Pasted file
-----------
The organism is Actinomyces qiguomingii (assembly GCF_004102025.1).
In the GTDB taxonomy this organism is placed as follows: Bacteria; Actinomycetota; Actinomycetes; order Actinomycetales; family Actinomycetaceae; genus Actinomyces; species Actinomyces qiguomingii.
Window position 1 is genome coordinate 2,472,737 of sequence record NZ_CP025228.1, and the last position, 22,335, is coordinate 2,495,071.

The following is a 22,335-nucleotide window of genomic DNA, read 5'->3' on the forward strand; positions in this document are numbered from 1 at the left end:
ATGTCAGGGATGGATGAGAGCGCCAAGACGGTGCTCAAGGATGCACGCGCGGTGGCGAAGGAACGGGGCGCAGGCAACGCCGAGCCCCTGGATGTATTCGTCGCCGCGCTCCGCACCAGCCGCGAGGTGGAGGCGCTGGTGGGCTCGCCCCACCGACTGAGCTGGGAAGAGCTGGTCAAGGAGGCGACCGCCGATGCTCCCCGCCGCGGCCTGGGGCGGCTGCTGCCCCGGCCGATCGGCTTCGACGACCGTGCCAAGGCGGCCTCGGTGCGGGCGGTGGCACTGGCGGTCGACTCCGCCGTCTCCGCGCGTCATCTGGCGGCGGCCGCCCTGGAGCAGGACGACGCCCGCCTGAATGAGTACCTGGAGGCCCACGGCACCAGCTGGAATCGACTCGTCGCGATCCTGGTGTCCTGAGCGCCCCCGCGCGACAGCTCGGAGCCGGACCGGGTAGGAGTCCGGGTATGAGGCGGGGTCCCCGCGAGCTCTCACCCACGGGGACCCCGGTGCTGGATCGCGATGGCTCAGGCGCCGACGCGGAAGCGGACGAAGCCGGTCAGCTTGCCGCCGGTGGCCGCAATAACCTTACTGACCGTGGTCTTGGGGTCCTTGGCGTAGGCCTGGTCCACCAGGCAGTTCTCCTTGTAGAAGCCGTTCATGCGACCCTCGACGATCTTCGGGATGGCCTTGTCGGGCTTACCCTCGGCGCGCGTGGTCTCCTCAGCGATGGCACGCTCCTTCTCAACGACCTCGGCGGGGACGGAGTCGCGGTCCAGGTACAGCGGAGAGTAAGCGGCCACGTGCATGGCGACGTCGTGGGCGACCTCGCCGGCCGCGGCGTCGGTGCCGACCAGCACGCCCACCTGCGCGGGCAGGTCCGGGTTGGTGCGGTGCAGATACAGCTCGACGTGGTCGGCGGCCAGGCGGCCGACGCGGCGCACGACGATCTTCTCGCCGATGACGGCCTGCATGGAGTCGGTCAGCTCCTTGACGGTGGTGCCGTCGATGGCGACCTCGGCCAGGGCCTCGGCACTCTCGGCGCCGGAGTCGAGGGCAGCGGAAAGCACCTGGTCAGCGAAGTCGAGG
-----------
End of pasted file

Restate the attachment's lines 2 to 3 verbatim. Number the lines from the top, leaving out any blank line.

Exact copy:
In the GTDB taxonomy this organism is placed as follows: Bacteria; Actinomycetota; Actinomycetes; order Actinomycetales; family Actinomycetaceae; genus Actinomyces; species Actinomyces qiguomingii.
Window position 1 is genome coordinate 2,472,737 of sequence record NZ_CP025228.1, and the last position, 22,335, is coordinate 2,495,071.